From John Snow’s early investigations into cholera, Pasteur’s experiments and Koch’s postulates, we have been able to work out that germs are the root cause of many diseases. These findings quickly led to the development of preventative interventions to help reduce the incidence of these diseases in a population. As an example, our understanding of the causes of disease and the development of successful vaccines has eradicated smallpox from the planet – a disease estimated to be responsible for 300-500 million deaths during the 20th century.
Breast cancer should be no different. The key to preventing the disease is understanding the causes. However, unlike smallpox, the causes of breast cancer are a complex mixture of genetic, lifestyle and environmental factors. And to complicate matters further, these factors interact with each other to produce a chaotic web of risk factors, which impact different people in different ways.
Studies that look into the causes of a disease in a population are called epidemiology studies. The bigger they are, the more accurate the results are likely to be. Pooling data from similar studies is a great way to achieve this and the COGS project (Collaborative Oncological Gene-Environment Study) is a model example of how large-scale collaborations can lead to dramatic advances in research.
COGS is an EU-funded project bringing together four large consortia investigating genetic risk factors for breast, ovarian and prostate cancer. The consortium behind the genetic epidemiology of breast cancer is called the Breast Cancer Association Consortium (BCAC) and includes over 80 studies from all over the world, including the Breakthrough Generations Study, the largest and most comprehensive study into the causes of breast cancer in the world. “This study is crucial because we are now aware that breast cancer is influenced by a number of factors,” said Dr Nick Orr, Group Leader of the Generations Study. “Studies such as the Generations Study and large collaborative efforts such as BCAC will ultimately give us some answers as to why women develop breast cancer and what we can do to prevent it in the future.”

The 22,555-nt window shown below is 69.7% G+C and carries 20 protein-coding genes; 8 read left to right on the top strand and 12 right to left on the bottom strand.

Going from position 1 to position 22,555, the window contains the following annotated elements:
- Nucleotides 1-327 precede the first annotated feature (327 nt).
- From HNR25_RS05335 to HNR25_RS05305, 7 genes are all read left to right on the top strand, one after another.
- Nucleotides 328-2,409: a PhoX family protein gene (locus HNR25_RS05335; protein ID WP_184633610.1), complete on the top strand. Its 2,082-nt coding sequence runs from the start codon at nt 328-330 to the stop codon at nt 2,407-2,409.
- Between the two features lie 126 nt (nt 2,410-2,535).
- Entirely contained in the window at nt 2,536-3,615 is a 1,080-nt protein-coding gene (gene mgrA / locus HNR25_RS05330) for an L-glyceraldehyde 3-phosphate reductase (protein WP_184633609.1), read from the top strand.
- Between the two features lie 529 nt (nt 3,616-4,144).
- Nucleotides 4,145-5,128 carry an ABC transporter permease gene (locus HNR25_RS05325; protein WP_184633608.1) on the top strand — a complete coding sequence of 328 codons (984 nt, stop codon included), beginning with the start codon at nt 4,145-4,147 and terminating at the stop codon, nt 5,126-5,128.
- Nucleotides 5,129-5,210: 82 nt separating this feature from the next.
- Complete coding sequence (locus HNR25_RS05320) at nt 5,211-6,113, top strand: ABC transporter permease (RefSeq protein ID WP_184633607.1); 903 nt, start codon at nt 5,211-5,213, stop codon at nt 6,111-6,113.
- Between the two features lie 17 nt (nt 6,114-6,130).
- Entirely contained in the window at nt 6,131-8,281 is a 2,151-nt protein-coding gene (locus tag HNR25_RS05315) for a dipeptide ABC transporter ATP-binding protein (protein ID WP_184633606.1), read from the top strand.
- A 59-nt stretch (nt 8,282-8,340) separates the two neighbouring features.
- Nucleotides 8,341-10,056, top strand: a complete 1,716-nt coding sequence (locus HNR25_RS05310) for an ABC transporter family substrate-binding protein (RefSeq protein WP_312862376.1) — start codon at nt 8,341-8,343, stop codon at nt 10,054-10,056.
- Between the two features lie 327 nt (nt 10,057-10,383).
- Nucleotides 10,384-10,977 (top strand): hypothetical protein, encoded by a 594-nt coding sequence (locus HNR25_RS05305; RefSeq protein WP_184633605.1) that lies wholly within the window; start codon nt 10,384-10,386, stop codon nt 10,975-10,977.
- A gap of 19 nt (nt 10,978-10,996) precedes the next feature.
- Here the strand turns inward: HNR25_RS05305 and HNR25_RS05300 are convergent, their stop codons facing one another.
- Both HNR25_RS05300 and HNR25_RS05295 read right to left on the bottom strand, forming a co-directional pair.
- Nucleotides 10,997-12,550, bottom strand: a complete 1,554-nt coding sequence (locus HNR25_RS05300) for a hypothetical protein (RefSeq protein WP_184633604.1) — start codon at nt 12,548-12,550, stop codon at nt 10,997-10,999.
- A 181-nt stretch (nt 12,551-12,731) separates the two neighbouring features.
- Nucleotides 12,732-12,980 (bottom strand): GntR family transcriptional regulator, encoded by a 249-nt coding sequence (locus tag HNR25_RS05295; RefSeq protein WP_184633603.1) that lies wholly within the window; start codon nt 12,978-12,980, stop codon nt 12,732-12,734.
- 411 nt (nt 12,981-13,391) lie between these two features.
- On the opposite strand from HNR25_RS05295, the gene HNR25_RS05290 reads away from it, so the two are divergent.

The BCAC are trying to identify new genetic variants, or tiny changes to the genetic code, which influence breast cancer risk. By investigating these variants in fine detail it is possible to work out not only which genes are affected by these changes, but also what the impact these changes have on the function of a particular gene.
Risk factor interactions
The BCAC and COGS have so far published some amazing findings including the identification of 41 new genetic markers associated with breast cancer risk, 4 genetic risk markers specifically associated with ER-negative disease and specific risk-raising variants associated with BRCA-mutant breast cancer.
But we know that the causes of breast cancer are more than just genetic. In a landmark study published in 2013, the COGS project provided the first strong evidence to show that the level of breast cancer risk associated with some of these genetic variants was altered by known environmental risk factors such as alcohol consumption and the number of births had by the mother.
This ability to combine genetic, environmental and lifestyle factors into a model which accounts for their interactions is how we, in the future, hope to be able to reduce the number of breast cancer cases. As we gather more knowledge of breast cancer risk factors and devise cleverer ways to analyse them, we can move towards producing accurate tests to predict an individual’s risk. Identifying those at high-risk of breast cancer means that we can then target preventative interventions to the right people, ultimately reducing the number of women and men affected by breast cancer.
Dr Matthew Lam is Breakthrough Breast Cancer’s Senior Research Officer